Missouri Gov. Eric Greitens was indicted Thursday afternoon by a St. Louis grand jury on a felony charge of invasion of privacy.
The charges stem from a 2015 affair and allegations that he threatened to release a nude photograph of the woman, taken while she was blindfolded and her hands were bound, if she ever spoke publicly about the affair.
St. Louis Circuit Attorney Kim Gardner launched a criminal investigation of the allegations last month shortly after they become public. The indictment accuses Greitens of not only knowingly photographing the women with whom he had an affair, but also transmitting the image “in a manner that allowed access to that image via a computer.”
“As I have stated before, it is essential for residents of the City of St. Louis and our state to have confidence in their leaders,” Gardner said in a statement. “They must know that the Office of the Circuit Attorney will hold public officials accountable in the same manner as any other resident of our city. Both parties and the people of St. Louis deserve a thorough investigation of these allegations.
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Greitens could not be immediately reached for comment.
The allegations against Greitens surfaced shortly after he delivered his annual State of the State address last month. The ex-husband of the woman with whom Greitens had an affair gave St. Louis TV station KMOV an audio recording of her confessing the affair and accusing Greitens of threatening to blackmail her.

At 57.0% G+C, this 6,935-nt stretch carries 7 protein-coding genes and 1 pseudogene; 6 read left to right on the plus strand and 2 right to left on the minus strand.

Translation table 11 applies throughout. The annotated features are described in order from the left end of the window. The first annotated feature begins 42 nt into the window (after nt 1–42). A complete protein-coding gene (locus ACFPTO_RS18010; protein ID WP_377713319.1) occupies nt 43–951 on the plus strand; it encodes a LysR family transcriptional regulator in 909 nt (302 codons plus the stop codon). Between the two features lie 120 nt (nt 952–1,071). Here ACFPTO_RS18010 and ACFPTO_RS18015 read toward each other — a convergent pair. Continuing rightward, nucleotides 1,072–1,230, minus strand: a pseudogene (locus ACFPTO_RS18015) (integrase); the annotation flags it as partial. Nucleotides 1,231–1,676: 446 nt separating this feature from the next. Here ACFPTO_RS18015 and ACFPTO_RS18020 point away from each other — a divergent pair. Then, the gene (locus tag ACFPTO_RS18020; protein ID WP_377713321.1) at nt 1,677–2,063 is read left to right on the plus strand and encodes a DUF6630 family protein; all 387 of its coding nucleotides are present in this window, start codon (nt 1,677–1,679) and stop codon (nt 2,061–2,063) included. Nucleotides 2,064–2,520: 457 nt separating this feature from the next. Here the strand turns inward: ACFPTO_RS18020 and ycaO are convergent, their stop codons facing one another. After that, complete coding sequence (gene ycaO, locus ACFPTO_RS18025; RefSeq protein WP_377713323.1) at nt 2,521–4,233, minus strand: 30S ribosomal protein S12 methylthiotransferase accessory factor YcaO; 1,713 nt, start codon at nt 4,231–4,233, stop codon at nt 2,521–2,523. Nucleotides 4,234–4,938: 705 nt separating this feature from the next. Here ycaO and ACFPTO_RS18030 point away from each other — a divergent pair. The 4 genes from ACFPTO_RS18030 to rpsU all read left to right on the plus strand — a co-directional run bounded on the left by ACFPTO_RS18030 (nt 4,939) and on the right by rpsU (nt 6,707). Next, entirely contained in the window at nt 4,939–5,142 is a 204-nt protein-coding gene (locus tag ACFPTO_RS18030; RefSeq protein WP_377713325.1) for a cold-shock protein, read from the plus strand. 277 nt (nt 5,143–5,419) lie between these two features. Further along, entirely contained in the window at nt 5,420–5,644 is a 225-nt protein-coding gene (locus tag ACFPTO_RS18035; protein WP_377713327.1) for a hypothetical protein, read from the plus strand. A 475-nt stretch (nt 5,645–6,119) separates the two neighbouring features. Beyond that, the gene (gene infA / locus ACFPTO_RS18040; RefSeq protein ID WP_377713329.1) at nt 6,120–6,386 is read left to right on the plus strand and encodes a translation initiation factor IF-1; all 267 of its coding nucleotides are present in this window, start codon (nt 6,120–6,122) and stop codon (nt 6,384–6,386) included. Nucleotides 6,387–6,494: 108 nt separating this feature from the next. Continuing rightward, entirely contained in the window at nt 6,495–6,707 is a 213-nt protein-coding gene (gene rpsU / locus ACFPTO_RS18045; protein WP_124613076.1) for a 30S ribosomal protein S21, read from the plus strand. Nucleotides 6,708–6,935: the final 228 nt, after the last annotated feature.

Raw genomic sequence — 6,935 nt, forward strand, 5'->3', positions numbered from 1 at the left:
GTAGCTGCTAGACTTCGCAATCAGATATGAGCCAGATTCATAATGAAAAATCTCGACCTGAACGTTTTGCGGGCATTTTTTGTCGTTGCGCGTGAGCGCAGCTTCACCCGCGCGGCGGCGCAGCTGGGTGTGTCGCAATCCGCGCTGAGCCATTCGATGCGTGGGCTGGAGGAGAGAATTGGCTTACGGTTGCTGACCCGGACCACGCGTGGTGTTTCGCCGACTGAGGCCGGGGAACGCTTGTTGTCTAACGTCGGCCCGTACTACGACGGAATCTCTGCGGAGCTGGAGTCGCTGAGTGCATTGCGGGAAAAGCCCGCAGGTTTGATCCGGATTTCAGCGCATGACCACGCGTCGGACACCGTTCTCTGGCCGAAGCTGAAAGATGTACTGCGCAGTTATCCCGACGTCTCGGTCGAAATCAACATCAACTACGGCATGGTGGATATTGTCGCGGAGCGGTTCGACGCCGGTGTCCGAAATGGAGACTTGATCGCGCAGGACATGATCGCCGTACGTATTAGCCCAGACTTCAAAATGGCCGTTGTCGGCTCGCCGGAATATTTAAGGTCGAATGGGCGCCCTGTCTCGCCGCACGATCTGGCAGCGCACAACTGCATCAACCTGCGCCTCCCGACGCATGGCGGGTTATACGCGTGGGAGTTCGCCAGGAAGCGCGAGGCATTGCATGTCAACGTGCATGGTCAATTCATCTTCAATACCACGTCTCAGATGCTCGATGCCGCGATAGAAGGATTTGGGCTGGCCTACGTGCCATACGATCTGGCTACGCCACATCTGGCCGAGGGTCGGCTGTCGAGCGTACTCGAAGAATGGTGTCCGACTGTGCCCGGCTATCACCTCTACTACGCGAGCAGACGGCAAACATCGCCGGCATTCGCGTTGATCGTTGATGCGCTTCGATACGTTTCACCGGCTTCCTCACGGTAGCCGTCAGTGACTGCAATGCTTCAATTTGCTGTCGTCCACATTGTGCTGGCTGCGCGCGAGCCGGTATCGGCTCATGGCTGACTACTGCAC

The woman involved in the matter has not made a comment and has repeatedly declined to participate in any news articles. The confession was recorded without her knowledge by her ex-husband and released to the media without her consent.
Greitens hired the St. Louis law firm Dowd Bennett to represent him in the circuit attorney’s criminal inquiry. In the last week, a former St. Louis circuit judge was added to his legal team, and Dowd Bennett hired a statehouse lobbyist who is employed by longtime GOP consultant Jeff Roe’s firm.
Last week, two investigators from the circuit attorney’s office were dispatched to the Capitol to interview lawmakers. Before they left town they had talked to roughly two dozen legislators, including House Speaker Todd Richardson, a Poplar Bluff Republican, and Senate Majority Leader Mike Kehoe, a Jefferson City Republican.
The investigators, both of whom have FBI experience, were back in Jefferson City this week interviewing more lawmakers.
According to lawmakers who were interviewed, the questions focused on the conversations and interactions legislators had with the governor about the affair and alleged blackmail before and after the story went public.
The allegations facing Greitens have hung over the Capitol for weeks.
A handful of Republican lawmakers quickly called on Greitens to resign. And earlier this week, while debating a bill that would outlaw “revenge porn,” Republicans overwhelming supported amending the bill to make it a felony to threaten someone with releasing a sexually explicit photo.
Greitens is a former Navy SEAL and the second youngest governor in the U.S. He was a Democrat until switching parties in 2015. He attended Duke on scholarship and then the University of Oxford as a Rhodes scholar, where he earned his doctorate before joining the Navy.
Greitens graduated from Duke in 1996. He studied ethics, philosophy and public policy at Duke.
While at Duke, he took up boxing, and later he won a gold medal in the 1998 British Universities Sports Association’s national championships, according to Duke. While at Oxford, he volunteered as a documentary photographer and researcher in the Gaza Strip, Albania, Cambodia, Mexico, Bolivia and India.
Abbie Bennett of the (Raleigh) News & Observer contributed to this report.